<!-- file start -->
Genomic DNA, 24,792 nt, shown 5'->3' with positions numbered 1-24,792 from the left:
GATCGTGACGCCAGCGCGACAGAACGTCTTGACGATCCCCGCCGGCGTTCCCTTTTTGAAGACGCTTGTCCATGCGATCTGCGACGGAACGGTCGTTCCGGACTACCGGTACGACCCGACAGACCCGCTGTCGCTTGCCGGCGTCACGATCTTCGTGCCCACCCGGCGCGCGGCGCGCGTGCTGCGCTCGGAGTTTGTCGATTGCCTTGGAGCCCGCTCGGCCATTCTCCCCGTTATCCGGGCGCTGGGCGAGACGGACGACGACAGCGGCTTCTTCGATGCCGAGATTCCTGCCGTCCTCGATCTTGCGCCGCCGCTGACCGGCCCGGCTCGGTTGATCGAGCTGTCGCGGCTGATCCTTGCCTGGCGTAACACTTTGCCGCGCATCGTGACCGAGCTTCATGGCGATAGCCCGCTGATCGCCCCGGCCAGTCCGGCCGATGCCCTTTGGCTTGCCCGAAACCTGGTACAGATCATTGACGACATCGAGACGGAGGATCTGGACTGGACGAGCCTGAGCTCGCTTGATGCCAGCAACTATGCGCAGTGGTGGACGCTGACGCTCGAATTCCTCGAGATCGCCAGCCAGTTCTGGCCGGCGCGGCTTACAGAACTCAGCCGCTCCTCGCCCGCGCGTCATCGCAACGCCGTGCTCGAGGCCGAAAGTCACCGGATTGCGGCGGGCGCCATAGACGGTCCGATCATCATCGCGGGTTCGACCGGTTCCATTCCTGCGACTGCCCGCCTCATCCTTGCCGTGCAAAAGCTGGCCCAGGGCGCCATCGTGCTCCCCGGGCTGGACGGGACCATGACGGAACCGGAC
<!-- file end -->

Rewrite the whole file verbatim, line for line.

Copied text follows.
Genomic DNA, 24,792 nt, shown 5'->3' with positions numbered 1-24,792 from the left:
GATCGTGACGCCAGCGCGACAGAACGTCTTGACGATCCCCGCCGGCGTTCCCTTTTTGAAGACGCTTGTCCATGCGATCTGCGACGGAACGGTCGTTCCGGACTACCGGTACGACCCGACAGACCCGCTGTCGCTTGCCGGCGTCACGATCTTCGTGCCCACCCGGCGCGCGGCGCGCGTGCTGCGCTCGGAGTTTGTCGATTGCCTTGGAGCCCGCTCGGCCATTCTCCCCGTTATCCGGGCGCTGGGCGAGACGGACGACGACAGCGGCTTCTTCGATGCCGAGATTCCTGCCGTCCTCGATCTTGCGCCGCCGCTGACCGGCCCGGCTCGGTTGATCGAGCTGTCGCGGCTGATCCTTGCCTGGCGTAACACTTTGCCGCGCATCGTGACCGAGCTTCATGGCGATAGCCCGCTGATCGCCCCGGCCAGTCCGGCCGATGCCCTTTGGCTTGCCCGAAACCTGGTACAGATCATTGACGACATCGAGACGGAGGATCTGGACTGGACGAGCCTGAGCTCGCTTGATGCCAGCAACTATGCGCAGTGGTGGACGCTGACGCTCGAATTCCTCGAGATCGCCAGCCAGTTCTGGCCGGCGCGGCTTACAGAACTCAGCCGCTCCTCGCCCGCGCGTCATCGCAACGCCGTGCTCGAGGCCGAAAGTCACCGGATTGCGGCGGGCGCCATAGACGGTCCGATCATCATCGCGGGTTCGACCGGTTCCATTCCTGCGACTGCCCGCCTCATCCTTGCCGTGCAAAAGCTGGCCCAGGGCGCCATCGTGCTCCCCGGGCTGGACGGGACCATGACGGAACCGGAC